The recent detection of a new population of Little Fire Ant in Wailua River State Park on Kauaʻi, was confirmed by a sample submitted by a concerned citizen, showing how essential residents are to the process.
The Hawaiʻi Department of Agriculture and the Kauaʻi Invasive Species Committee surveyed the surrounding area and currently estimate the new infestation covers 13-35 acres. Surveys, led by KISC, to determine the full extent of the infestation are ongoing.
Curt Cottrell, Administrator of the DLNR Division of State Parks said, “The location of this LFA population is concerning because of its proximity to the Wailua River. LFA can “raft” along waterways allowing them to spread far greater distances.”
“Our current priority is to find a solid perimeter of the infestation,” said Tiffani Keanini, KISC Manager. “After we identify the size and terrain, we begin to develop a response plan, brainstorm management strategies, and list resources needed to address the population.”
This comes during “Stop the Ant Month” in Hawaiʻi, a multi-agency effort that encourages community awareness and participation to combat the negative economic and environmental impacts of LFA. KISC works with various DLNR divisions, HDOA, Hawaiʻi Ant Lab and the Hawaiʻi Invasive Species Council for access, resources, and technical expertise.
KISC asks residents to collect ants on their properties by using a smear of peanut butter on several chopsticks and leaving them out for about an hour. The peanut butter attracts ants. Sticks should then be carefully collected and sealed in a zip-top bag and frozen for 24 hours to kill any ants, then dropped off or mailed to the KISC office for identification.
Through the collective efforts of HDOA, KISC and the Hawaiʻi Ant Lab, previous attempts to contain LFA on Kauaʻi have been largely successful.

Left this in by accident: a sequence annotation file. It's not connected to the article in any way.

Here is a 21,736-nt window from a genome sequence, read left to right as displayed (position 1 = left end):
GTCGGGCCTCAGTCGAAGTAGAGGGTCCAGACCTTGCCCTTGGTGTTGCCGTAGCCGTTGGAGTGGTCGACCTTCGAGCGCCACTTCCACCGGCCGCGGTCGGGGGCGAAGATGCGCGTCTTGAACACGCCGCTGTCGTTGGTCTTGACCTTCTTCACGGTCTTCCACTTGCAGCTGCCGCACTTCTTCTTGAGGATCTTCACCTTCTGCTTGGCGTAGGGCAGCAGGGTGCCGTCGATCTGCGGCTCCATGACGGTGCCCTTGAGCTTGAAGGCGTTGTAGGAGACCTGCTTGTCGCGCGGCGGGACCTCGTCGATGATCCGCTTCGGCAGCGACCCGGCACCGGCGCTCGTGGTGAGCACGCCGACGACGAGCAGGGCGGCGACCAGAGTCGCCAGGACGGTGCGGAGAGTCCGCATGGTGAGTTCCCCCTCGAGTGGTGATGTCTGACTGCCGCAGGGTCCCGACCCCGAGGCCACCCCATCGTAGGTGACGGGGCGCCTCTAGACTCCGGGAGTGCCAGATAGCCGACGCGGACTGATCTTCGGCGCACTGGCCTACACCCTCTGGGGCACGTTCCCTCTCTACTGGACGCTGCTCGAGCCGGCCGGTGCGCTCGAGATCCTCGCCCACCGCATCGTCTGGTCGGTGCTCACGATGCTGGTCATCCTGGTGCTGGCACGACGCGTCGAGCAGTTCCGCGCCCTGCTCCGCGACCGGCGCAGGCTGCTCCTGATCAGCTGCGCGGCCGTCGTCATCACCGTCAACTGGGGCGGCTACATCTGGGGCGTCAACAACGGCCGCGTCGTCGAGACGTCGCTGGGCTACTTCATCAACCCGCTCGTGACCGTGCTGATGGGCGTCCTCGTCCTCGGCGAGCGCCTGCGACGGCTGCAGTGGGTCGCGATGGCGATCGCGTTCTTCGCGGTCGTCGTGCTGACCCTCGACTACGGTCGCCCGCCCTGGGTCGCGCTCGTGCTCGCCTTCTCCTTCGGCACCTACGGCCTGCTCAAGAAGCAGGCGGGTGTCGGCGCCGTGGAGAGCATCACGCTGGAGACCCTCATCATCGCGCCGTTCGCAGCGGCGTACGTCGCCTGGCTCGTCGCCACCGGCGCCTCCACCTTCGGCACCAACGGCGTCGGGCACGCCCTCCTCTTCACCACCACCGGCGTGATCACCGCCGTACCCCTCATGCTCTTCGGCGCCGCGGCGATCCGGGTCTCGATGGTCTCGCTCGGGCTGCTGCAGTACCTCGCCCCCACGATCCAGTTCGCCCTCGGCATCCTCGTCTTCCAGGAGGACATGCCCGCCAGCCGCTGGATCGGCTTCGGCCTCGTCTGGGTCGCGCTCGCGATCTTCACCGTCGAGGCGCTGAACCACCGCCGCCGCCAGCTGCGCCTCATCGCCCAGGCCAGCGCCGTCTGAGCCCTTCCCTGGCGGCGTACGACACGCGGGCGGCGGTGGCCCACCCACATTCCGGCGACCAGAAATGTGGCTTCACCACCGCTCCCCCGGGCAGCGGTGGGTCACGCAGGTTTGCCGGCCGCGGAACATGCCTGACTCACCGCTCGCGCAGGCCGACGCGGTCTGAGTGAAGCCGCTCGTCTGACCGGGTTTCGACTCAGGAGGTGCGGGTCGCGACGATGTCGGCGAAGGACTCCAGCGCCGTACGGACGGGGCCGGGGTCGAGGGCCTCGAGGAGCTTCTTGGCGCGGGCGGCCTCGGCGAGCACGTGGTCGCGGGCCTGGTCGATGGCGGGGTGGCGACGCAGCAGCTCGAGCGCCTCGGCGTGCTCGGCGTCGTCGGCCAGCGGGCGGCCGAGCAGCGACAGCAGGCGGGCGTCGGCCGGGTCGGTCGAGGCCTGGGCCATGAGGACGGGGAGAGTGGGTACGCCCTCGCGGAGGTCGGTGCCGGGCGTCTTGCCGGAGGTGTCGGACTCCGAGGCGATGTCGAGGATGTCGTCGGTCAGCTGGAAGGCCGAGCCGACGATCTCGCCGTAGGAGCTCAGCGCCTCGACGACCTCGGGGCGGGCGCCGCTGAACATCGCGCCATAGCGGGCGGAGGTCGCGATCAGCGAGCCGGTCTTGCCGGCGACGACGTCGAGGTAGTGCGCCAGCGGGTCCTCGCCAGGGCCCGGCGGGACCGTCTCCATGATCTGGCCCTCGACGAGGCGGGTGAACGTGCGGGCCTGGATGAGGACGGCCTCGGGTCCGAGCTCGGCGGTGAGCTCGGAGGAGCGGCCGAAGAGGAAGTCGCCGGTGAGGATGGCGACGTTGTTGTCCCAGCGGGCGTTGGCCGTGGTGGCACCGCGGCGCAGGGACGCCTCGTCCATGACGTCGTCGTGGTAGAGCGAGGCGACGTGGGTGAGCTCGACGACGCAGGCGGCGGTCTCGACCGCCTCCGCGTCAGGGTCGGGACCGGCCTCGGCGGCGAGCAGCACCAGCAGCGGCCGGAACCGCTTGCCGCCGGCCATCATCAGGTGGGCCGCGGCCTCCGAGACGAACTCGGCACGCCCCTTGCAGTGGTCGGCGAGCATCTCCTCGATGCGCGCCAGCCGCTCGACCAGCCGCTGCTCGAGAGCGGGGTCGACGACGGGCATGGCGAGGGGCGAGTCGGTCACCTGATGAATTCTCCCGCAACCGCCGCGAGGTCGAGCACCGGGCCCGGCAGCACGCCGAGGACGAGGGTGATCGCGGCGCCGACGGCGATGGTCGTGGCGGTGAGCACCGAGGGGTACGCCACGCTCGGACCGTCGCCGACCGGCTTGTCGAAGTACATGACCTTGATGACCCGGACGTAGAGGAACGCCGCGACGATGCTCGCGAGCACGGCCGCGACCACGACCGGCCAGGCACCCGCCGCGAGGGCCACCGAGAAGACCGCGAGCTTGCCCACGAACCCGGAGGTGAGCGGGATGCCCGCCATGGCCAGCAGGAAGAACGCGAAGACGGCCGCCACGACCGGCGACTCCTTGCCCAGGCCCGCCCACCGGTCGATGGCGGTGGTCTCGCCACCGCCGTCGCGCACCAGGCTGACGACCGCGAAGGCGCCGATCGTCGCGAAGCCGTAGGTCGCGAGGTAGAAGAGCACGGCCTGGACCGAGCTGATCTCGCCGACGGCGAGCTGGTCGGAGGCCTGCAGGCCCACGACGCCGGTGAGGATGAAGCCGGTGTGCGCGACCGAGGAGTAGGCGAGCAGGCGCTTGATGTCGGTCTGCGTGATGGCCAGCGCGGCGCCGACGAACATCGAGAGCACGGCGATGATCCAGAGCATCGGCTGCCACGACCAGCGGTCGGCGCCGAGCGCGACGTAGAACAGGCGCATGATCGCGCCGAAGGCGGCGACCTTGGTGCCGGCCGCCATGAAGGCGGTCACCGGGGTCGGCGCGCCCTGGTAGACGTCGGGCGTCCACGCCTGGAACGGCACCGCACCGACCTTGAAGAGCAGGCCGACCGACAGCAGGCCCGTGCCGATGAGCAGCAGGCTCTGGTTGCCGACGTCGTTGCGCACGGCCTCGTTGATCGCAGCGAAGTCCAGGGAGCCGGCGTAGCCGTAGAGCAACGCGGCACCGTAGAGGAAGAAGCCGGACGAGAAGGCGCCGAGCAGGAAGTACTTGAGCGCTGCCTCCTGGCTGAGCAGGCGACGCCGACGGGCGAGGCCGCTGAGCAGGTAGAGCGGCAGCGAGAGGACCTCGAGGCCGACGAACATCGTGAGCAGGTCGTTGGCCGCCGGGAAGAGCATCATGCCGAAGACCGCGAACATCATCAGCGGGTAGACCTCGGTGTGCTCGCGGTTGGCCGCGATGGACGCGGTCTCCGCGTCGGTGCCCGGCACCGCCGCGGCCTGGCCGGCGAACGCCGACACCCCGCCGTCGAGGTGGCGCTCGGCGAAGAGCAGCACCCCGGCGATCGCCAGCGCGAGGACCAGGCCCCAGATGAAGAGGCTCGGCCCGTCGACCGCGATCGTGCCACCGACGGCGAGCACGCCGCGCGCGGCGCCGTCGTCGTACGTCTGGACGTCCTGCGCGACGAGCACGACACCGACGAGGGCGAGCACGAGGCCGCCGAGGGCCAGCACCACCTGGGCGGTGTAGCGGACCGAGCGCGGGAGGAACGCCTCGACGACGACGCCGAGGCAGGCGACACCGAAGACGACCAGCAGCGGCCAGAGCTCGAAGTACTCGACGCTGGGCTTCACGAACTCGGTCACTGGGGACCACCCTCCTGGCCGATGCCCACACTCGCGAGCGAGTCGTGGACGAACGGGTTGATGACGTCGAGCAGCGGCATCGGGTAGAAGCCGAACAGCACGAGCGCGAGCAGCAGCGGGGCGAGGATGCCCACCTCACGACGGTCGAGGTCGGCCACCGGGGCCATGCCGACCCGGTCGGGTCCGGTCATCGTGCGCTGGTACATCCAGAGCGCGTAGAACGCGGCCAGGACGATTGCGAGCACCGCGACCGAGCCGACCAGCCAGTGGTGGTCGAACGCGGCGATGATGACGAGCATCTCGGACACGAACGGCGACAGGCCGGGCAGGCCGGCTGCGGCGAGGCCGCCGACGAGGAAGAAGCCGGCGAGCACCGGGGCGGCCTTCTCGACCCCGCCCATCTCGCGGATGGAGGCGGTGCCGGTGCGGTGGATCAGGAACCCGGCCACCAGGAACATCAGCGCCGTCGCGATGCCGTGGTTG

Prior to this year, LFA were established at three locations on Kauaʻi.
- 11 acres in Kalihiwai (detected in 1999)
- 2.5 acres in Kilauea (2019)
- 12 acres in Moloaʻa (2020)
Ant populations at Kalihiwai and Kilauea have been controlled and reduced to near-undetectable levels. Treatment efforts at Moloaʻa are ongoing and recent surveys show the population is under control.
“New detections of little fire ants are always concerning,” said Phyllis Shimabukuro-Geiser, chairperson of the Hawaiʻi Board of Agriculture. “As with previous incidents, we appreciate the cooperation between the multiple agencies in helping to contain infestations and prevent the further spread of these invasive ants.”
Invasive little fire ants discovered in Haʻikū, Maui
Here on Maui, a new population of the invasive little fire ants was discovered in Haʻikū in late August. A team with the Maui Invasive Species Committee estimates the infestation to include approximately four-to-six acres.
Little fire ants are native to South and Central America and are thought to have arrived in Hawaiʻi in the late 1990s. The ants are tiny – only as long as a penny is thick. They form supercolonies with multiple queens, blanket landscapes, and outcompete most other insects in the area, both native and non-native. Elsewhere in the world, little fire ants have had devastating impacts on native biodiversity, according to MISC.
Reports from community members have led to the detection of 13 of the 19 known infestations on Maui.
Once detected, each infestation is treated for approximately one year, then monitored to ensure elimination.
The new infestation in Haʻikū will make eight little fire ant sites on Maui under active treatment.
Six sites are in the monitoring phase (ants not currently detected), and five have been eradicated. Maui’s largest little fire ant infestation in Nahiku has shown promising results: 95% of the samples collected in last year’s survey efforts were empty, indicating that the treatment of this 175-acre site is working. A comprehensive survey will take place later this month to further gauge progress.